Cast: Raghubir Yadav, Ravindra Sahu, Lokesh Jain, Gopalan and 400 street people
Director : Anamika Haksar
Rating: Four stars (out of 5)
Old Delhi, with its storied past and unique cultural mores, has served as the setting of many a Hindi film over the years but what writer-director Anamika Haksar crafts in Ghode Ko Jalebi Khilane Le Ja Riya Hoon (Taking the Horse to Eat Jalebis) isn’t a conventional ode to a place on the map.
The film isn’t set in a crumbling haveli whose occupants have seen better days and pine for what they have lost. It is invested in stories that spring from a sweeping subaltern imagination. It is a testament to the struggles and aspirations of those that subsist in a part of a city that is steeped in history but is oblivious to the precarious existence of these men and women.
Blending ethnographic minutiae with free-flowing surreal strokes, the film captures the social sinews of Shahjahanabad like no film ever has. It employs a melange of visual and aural means to rustle up a wondrously lucid cinematic portrait of Chandni Chowk and its less fortunate but ever-tenacious denizens.
Ghode Ko Jalebi…, released in select cities, plays out in the form of free-flowing vignettes that articulate the yearnings and frustrations of a group of dispossessed people caught in the pincers of fate and systemic exploitation. They retreat into dreams and stray acts of defiance, acutely aware of the futility of their attempts to break free from the soul-crushing vagaries of their lives.
While it deals with men and women whose lives resemble a freefall into a dark dungeon, Ghode Ko Jalebi… paints an exuberant, kaleidoscopic and hypnotic portrait of the underbelly of Old Delhi. Street vendors, pickpockets, loaders, factory workers, rag-pickers and beggars who labor on the face of continued privation and exploitation populate the film.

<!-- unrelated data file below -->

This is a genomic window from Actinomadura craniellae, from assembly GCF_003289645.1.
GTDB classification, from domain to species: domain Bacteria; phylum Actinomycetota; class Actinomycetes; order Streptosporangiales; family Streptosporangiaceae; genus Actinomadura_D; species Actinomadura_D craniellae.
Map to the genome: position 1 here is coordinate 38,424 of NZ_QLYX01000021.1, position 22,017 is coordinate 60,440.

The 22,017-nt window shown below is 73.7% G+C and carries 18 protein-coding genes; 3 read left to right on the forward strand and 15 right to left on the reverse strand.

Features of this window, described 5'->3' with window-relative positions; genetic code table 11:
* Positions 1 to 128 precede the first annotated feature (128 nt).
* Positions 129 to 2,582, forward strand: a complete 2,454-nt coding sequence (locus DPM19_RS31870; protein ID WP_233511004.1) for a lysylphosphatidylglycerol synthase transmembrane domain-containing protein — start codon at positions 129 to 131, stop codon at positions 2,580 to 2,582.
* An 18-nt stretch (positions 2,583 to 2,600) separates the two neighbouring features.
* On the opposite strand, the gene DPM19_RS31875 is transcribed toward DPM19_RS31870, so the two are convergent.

One character is asked: what would you do if you were to stumble upon Aladdin’s lamp and a crore of rupees? I will distribute the largesse, he replies. Altruism seems to be a common trait among these down-and-out but spirited folks who refuse to give up on life. Another man says something similar: he dreams of offering material help to everyone who needs it. It can only be a dream but so be it.
For the people that Haksar, a theater practitioner of long standing, places at the core of her Maiden film, each day represents a bitter tussle for survival and dignity. The only thing that they have sovereignty over is the power to dream.
Ghode Ko Jalebi Khilane Le Ja Riya Hoon throbs with life. Its empathy for the marginalized shines bright and clear in every frame – intimate, evocative and stark. Folk songs fly in the air and folk stories stroll down the streets here, says one character. Tuning into the cadences of the place, this whimsical, sagacious tapestry is just the film that Shahjahanabad had been longing for all these years.
Haksar’s screenplay blends an unusual narrative rhythm with an infectiously Aesopian spirit to underscore the potential of song, poetry and fable to form a bulwark against the deleterious effects of poverty and social inequity.
Patru the pickpocket (Ravindra Sahu) alludes to the reveries that every corner, every crossroad, every rooftop, every dome here nurtures. No matter how brittle these dreams are, they do matter a great deal in the lives of these disadvantaged people.